Guide: How to install a Graphics Card
This is a Techradar article in association with Dabs.com
It seems like PCs can never have enough 3D graphics power. Higher resolutions, more effects, better image quality and film-like post-processing effects seem to keep even the latest cards working hard.
But even upgrading to a modest new card is going to offer much improved speed and, more importantly, access to new DirectX 11 effects that older cards can only dream of.
If the range of PC graphics cards leaves you a little bewildered then worry not, first have a good read of our in-depth buying guide and then have a read of our latest graphics cards reviews so you're fully armed with the best buying-advice.
Importantly with high-end and even mid-range cards it's important to check your PC's power supply (PSU) meets the minimum power requirements. Modern graphics cards are power hungry, high-end models will need a 600W PSU, while mid-range cards will usually require at least a 450W PSU.
It's important to check the specification requirements before buying. The PSU inside your PC will have a sticker on its side stating what its maximum output wattage is.
As always before opening your PC always power it down and disconnect it from the mains power supply and take anti-static precautions. Right, let's get on with the tutorial!
1. Locate your old graphics card
You'll be either installing a card into a brand-new PC or else replacing an existing older card. For the latter option your first job is to locate the old card, they're usually hard to miss, usually being the largest card inside your PC that's closest to the processor heatsink and of course attached to the monitor.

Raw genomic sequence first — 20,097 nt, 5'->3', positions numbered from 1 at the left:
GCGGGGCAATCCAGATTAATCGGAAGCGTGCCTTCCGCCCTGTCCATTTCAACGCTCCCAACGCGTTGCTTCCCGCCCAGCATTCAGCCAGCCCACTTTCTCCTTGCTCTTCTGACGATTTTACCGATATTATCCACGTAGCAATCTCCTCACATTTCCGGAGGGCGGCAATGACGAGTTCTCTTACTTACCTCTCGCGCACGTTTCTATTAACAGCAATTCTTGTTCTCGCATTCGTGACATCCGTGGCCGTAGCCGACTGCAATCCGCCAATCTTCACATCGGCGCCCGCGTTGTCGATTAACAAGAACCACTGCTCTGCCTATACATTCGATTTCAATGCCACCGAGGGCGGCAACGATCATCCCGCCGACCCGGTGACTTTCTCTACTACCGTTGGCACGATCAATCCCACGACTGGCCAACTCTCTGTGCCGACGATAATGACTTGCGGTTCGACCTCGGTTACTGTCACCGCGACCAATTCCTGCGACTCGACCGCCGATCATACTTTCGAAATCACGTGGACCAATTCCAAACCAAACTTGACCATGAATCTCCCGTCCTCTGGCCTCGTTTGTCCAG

2. Remove everything
Disconnect the monitor cable and undo the backplate case screw. Then stop. Almost all motherboards use some type of physical securing system to prevent the card falling out of its slot. This could be a plastic latch, a spring-loaded pull-out button or sometimes it's just a catch. These can be somewhat hard to see, but gently try to remove the card and feel for a catch at the end of the PCIe slot.
3. Types of card and slots
Modern cards use the PCI Express aka PCIe interface slot. The older and now obsolete slot is called AGP but was replaced by PCI Express around 2004. So if your PC was bought in the last five years, it's likely to be PCIE. Cards come in various lengths and in two widths: low-end up to mid-range cards are the standard single-width, while high-end models are double this width occupying two backplate slots.
4. Power connectors
Modern graphics card can require a great deal of power to work. From mid-range upwards you will find graphic cards require additional power connectors, which your power supply may or may not offer. Older models just used the standard 4-pin Molex connector. This has been replaced by the 6-pin and more recently 8-pin PCIe power connectors. For PSUs that lacks these, your graphics card should come supplied with standard Molex adaptors.
5. Slot it in
Don't force the card, line the connector up with its slot and gently push. Often the bottom edges of the backplate can catch and need a prod for them to drop into place. If your motherboard has more than one large x16 PCIe slot, use the one closest to the processor. Depending on the type of latch on the slot, this may also need you to unhook it before the card will lock into place, but they're designed to automatically snap in.
6. Connect up
Replace the backplate screws to secure the card in place. If you haven't already connected any required power adaptors then connect these to the graphics card. If the card has more than one, they will all need connecting to the power supply with a suitable adaptor.
7. Video output
PCs have a confusing number of video output: VGA (d-sub), DVI, HDMI, DisplayPort and that's beside older TV-out options such as S-video, composite and component. The most common is the large DVI connector and most graphics cards will provide two of these, plus adaptors so you can connect older VGA displays. It's also possible to use adaptors to connect HDMI and DisplayPort to DVI connectors.
8. Driver installation
Depending on the OS you're running you may find your new graphics card working after a reboot. However it's advisable to get the latest drivers as these contain bug fixes and speed enhancements for the latest games. Visit Nvidia's site for GeForce cards, while go here for ATI Radeon cards.